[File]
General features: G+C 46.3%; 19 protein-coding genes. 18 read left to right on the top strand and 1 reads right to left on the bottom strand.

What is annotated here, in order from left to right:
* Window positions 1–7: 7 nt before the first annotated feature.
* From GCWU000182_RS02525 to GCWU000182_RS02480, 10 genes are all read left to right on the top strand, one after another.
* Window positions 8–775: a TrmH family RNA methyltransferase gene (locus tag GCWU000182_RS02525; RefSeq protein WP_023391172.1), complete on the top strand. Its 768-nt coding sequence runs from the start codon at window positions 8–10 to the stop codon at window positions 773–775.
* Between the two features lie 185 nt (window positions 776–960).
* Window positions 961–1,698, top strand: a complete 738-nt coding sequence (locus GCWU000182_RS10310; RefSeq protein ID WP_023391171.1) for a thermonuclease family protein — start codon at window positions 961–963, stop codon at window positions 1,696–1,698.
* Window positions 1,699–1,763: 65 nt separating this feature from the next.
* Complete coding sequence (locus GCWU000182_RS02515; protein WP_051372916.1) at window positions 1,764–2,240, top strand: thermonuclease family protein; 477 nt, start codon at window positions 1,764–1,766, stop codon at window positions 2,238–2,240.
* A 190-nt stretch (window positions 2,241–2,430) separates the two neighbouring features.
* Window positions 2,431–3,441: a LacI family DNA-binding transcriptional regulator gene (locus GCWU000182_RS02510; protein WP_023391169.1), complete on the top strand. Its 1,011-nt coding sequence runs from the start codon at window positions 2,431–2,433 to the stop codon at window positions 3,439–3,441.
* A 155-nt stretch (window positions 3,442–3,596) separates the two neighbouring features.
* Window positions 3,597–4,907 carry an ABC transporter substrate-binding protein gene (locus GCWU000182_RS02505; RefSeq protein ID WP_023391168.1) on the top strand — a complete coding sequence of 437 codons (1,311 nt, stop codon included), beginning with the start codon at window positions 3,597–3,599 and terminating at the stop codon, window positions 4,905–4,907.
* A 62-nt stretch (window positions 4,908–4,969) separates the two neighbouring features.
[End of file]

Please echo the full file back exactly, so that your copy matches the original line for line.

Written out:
General features: G+C 46.3%; 19 protein-coding genes. 18 read left to right on the top strand and 1 reads right to left on the bottom strand.

What is annotated here, in order from left to right:
* Window positions 1–7: 7 nt before the first annotated feature.
* From GCWU000182_RS02525 to GCWU000182_RS02480, 10 genes are all read left to right on the top strand, one after another.
* Window positions 8–775: a TrmH family RNA methyltransferase gene (locus tag GCWU000182_RS02525; RefSeq protein WP_023391172.1), complete on the top strand. Its 768-nt coding sequence runs from the start codon at window positions 8–10 to the stop codon at window positions 773–775.
* Between the two features lie 185 nt (window positions 776–960).
* Window positions 961–1,698, top strand: a complete 738-nt coding sequence (locus GCWU000182_RS10310; RefSeq protein ID WP_023391171.1) for a thermonuclease family protein — start codon at window positions 961–963, stop codon at window positions 1,696–1,698.
* Window positions 1,699–1,763: 65 nt separating this feature from the next.
* Complete coding sequence (locus GCWU000182_RS02515; protein WP_051372916.1) at window positions 1,764–2,240, top strand: thermonuclease family protein; 477 nt, start codon at window positions 1,764–1,766, stop codon at window positions 2,238–2,240.
* A 190-nt stretch (window positions 2,241–2,430) separates the two neighbouring features.
* Window positions 2,431–3,441: a LacI family DNA-binding transcriptional regulator gene (locus GCWU000182_RS02510; protein WP_023391169.1), complete on the top strand. Its 1,011-nt coding sequence runs from the start codon at window positions 2,431–2,433 to the stop codon at window positions 3,439–3,441.
* A 155-nt stretch (window positions 3,442–3,596) separates the two neighbouring features.
* Window positions 3,597–4,907 carry an ABC transporter substrate-binding protein gene (locus GCWU000182_RS02505; RefSeq protein ID WP_023391168.1) on the top strand — a complete coding sequence of 437 codons (1,311 nt, stop codon included), beginning with the start codon at window positions 3,597–3,599 and terminating at the stop codon, window positions 4,905–4,907.
* A 62-nt stretch (window positions 4,908–4,969) separates the two neighbouring features.